Members Hail Bloc’s Initiatives in Tandem with Others, Including Mediation, Reconciliation, Peacekeeping Efforts Worldwide
The European Union is investing in cooperation with the United Nations system as never before, the bloc’s senior-most diplomat told the Security Council today, detailing its involvement in conflict resolution, reconciliation and support for global priorities as diverse as climate change and disarmament.
Briefing the Council for her final time in her present capacity, Federica Mogherini said the regional bloc is contributing to a more effective multilateral system “because we want to take our part of responsibility for our common home”. Ms. Mogherini is the European Union’s High Representative for Foreign Affairs and Security Policy.
She said that in supporting the United Nations-led process in Syria, for example, the European Union is co-chairing the third Brussels Conference on the future of Syria and the region. In Afghanistan, it offered to serve as a guarantor of the peace process there, while in Venezuela, it established an international contact group to create suitable conditions for presidential elections. And where there is a peace process or United Nations peacekeepers deployed in Africa, the European Union is there to support it, she emphasized. More broadly, she said that without Europe’s commitment, progress on the Paris Agreement on climate change and the Sustainable Development Goals would have been impossible.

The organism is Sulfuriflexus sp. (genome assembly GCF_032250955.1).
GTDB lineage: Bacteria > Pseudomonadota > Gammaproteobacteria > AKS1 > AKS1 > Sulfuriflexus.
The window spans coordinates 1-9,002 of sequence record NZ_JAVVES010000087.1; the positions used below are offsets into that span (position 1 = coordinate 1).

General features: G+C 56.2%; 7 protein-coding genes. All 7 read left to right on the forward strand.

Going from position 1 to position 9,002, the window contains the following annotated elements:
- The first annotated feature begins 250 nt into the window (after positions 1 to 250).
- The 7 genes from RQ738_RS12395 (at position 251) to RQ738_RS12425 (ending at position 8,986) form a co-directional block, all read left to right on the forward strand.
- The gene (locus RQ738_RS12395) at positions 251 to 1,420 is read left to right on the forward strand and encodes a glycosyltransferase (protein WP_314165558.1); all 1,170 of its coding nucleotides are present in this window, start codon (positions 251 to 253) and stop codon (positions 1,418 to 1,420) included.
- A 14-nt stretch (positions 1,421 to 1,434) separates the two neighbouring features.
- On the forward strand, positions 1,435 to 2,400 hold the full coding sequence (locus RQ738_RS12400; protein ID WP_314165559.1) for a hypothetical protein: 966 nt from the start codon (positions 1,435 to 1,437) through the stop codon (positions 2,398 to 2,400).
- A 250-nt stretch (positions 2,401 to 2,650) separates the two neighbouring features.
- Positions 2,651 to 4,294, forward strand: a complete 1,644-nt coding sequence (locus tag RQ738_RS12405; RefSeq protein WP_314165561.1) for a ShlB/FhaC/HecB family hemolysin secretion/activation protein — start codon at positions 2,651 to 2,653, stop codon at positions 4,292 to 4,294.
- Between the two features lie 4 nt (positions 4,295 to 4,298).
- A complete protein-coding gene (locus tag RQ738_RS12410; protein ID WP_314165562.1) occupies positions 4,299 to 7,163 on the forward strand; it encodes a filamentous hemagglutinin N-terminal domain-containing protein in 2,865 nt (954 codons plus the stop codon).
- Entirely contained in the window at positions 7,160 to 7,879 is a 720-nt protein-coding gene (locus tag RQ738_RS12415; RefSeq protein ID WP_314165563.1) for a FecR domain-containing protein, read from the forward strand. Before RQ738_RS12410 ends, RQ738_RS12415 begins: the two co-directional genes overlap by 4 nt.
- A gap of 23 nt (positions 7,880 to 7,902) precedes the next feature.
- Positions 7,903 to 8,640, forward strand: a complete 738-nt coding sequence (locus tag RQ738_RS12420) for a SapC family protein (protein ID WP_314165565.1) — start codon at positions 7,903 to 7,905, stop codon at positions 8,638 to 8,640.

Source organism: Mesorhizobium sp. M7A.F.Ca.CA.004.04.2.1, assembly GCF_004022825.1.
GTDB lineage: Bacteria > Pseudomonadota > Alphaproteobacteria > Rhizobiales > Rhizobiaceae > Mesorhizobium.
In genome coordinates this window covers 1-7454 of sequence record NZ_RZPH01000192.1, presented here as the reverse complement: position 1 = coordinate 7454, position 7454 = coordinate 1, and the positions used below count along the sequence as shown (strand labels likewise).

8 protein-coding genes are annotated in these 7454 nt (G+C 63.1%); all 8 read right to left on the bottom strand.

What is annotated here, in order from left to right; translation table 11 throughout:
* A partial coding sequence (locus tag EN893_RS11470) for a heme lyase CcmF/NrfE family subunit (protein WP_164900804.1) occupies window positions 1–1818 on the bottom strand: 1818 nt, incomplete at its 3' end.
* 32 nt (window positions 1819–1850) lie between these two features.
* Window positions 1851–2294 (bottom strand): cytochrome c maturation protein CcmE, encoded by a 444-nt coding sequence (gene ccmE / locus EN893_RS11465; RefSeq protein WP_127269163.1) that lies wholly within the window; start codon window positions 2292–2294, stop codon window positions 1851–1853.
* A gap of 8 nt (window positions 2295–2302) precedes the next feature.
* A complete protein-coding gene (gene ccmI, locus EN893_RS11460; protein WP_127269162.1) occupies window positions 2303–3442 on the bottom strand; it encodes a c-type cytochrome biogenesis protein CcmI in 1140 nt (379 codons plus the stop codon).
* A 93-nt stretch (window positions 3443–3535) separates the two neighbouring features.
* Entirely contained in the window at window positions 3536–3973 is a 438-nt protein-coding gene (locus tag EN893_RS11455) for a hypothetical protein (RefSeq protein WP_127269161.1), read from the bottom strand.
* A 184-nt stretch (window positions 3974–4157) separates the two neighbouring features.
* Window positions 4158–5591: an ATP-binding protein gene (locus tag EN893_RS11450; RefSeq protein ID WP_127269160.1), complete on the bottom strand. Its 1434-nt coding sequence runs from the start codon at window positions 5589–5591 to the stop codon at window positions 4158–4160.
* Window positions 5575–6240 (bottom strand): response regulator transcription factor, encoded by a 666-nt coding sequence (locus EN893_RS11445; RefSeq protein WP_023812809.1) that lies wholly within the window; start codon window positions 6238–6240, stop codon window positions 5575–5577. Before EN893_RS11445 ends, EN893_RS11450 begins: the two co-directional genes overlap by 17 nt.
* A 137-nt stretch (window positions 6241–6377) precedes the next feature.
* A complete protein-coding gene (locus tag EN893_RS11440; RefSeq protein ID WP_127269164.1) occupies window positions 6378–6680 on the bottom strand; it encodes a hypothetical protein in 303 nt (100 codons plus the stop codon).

In the ensuing discussion, delegates welcomed the European Union’s commitment to multilateralism, a point on which the Russian Federation’s representative noted that the bloc’s interests “fully coincide” with those of his own country. He expressed Moscow’s concern, however, over the trend to replace international law with a “rules-based order” designed to fit the needs of the very ones calling for it.